j.j. toothman

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Month: August 2011

open.nasa.gov launches to the public

Congratulations to NASA’s Open Government Team – Nick, Ali, Chris, and a few others I’m sure I’m forgetting – on getting their new website launched – http://open.nasa.gov.  The site uses the open source content management system WordPress1 to publish and share success stories as well as projects that promote government transparency and collaboration.

open.nasa.gov Screenshot

I have intimate knowledge of everything the team went through to get this site launched. And as it is with anything having to do with the inner workings of the federal government, this project met its fair share of bureaucracy, repetitive debate, and internal politics.  I’m pretty sure they had to jump through a ring of fire, solve the debt crisis, and return the ring to Mordor before getting this site released to the public.2

But as much as I could praise their perserverance in seeing the project through to the finish line3, I’d much rather highlight and applaud the site’s visual and information design. As a admirer and practitioner of minimalist web design, I believe that interface design should get out of the way and let content shine through.  Simply put, the best web design lets the content speak for itself.  NASA possesses visual imagery that makes up some of the most compelling content anyone has ever seen.  I’m happy to see that open.nasa.gov was designed and developed in a way that I notice the site titles, logos, and navigation only as the functional elements that they are; and not the design and branding elements that they are often deployed as.

I wish I could say the same of every NASA web site.4


  1. Hey, just like this site does.  Those guys chose wisely. 

  2. No. Not really.  Except possibly the ring of fire part. 

  3. A lot of that bureaucracy stuff is often utilized to make projects organically drop off the radar 

  4. Especially, this one 

The day I discovered MTV

It was 30 years ago today that MTV began broadcasting.  I was a 10 year old boy living in East Hartford, Connecticut – a typical suburban neighborhood where kids rode their bikes everywhere and played kickball in the streets while their parents did their best to shield them from the realities of life.  At the time, my family’s basic cable TV system included a tethered punch key system that looked something like this.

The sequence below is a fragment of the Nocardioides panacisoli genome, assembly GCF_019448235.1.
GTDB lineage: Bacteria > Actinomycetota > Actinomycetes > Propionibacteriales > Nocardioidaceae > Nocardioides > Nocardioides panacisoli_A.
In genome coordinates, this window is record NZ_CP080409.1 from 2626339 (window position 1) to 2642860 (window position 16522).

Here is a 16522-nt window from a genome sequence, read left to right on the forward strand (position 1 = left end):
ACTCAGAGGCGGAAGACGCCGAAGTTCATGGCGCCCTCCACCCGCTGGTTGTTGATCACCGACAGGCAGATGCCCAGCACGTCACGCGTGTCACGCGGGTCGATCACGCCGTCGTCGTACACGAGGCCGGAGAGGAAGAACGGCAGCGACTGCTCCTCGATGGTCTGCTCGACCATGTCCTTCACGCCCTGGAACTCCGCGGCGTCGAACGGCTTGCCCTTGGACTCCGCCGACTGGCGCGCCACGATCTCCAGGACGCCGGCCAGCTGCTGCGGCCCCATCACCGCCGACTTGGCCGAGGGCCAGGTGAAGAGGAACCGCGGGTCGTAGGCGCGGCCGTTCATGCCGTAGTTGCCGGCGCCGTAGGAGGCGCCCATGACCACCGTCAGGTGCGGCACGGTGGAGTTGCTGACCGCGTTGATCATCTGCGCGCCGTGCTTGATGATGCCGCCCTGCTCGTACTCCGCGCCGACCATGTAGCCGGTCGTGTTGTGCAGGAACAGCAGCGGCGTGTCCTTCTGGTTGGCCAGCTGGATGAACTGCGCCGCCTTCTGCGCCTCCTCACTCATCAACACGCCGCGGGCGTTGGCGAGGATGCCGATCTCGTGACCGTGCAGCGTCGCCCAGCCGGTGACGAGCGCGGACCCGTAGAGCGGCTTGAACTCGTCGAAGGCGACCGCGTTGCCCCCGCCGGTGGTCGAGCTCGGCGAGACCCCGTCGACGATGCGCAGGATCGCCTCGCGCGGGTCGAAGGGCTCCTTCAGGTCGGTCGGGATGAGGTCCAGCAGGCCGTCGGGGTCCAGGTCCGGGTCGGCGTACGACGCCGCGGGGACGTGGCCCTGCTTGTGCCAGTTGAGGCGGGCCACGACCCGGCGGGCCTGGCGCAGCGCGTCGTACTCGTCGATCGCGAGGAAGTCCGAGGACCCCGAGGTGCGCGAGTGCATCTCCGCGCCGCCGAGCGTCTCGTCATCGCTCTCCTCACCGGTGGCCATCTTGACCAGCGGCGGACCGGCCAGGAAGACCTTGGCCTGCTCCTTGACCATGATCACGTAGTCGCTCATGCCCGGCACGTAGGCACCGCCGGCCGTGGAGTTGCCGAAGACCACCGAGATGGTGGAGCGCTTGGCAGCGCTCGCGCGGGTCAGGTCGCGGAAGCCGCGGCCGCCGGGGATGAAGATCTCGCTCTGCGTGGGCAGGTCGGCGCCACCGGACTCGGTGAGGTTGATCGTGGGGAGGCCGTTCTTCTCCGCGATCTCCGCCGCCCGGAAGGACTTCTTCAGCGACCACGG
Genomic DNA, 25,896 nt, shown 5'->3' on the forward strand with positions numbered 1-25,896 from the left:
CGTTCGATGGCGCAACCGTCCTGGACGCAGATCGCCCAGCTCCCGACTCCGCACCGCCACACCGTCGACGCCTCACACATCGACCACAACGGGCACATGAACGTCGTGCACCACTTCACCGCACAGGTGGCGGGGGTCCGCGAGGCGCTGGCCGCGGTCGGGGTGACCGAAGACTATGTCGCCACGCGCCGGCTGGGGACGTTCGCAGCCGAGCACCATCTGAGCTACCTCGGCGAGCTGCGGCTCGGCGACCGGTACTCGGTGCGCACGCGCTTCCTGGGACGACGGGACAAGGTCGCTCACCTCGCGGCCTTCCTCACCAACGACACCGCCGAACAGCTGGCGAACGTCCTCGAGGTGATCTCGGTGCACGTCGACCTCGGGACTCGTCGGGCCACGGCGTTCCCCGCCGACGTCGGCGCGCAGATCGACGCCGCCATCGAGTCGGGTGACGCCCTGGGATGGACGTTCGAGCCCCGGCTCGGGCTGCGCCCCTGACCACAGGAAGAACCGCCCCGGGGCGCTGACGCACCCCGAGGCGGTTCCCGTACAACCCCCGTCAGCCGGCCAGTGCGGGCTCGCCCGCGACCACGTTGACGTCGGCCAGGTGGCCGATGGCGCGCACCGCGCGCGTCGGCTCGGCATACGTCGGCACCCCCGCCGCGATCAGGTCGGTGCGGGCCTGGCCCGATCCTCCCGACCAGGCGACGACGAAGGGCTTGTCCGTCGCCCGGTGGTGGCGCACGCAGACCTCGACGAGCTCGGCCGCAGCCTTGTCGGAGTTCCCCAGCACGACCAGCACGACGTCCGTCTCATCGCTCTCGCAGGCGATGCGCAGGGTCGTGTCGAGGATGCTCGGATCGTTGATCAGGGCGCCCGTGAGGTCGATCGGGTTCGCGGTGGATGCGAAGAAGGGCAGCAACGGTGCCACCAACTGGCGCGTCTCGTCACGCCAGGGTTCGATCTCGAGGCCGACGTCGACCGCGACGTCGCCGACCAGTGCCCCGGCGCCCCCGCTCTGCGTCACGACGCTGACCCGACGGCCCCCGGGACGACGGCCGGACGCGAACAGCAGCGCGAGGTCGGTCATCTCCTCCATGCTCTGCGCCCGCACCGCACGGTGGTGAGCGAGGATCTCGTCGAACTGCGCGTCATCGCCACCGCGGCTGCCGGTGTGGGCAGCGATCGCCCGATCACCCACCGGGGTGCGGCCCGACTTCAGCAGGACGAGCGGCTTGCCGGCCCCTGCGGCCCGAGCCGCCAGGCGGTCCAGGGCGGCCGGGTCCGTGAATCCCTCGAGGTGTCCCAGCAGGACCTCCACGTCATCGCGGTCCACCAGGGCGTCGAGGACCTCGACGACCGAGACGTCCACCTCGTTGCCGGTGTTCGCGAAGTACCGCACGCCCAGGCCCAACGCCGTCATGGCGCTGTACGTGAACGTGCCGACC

Early cable tv box.  Photo credit: http://uk.ask.com/wiki/Cable_television_in_the_United_States

 

That’s right, tethered.  As in, no wireless remote control. As  a 10 year old boy with little attention span, I probably scanned all 36 channels of that box on a daily basis.  It was impossible for something like MTV to escape my attention. Discovering MTV the morning of August 1, 1981 was basically my first day of pop culture education.

That summer, my routine consisted of sleeping until mid morning, eating breakfast, watching TV, then riding my bike to the town pool which opened at Noon.  After a full multihour dose of MTV, it was onto the pool where I met my friends lined up outside waiting for the gates to open. Just like we did every day.  But this day was a bit different. Everyone was hit by the MTV thunderbolt that morning and the big topic of conversation was “did you see MTV this morning? It’s on channel 25.”  Every day would now involve discussions like “Did you see THAT video? It was awesome!” 

Basically, growing up would never be the same again.

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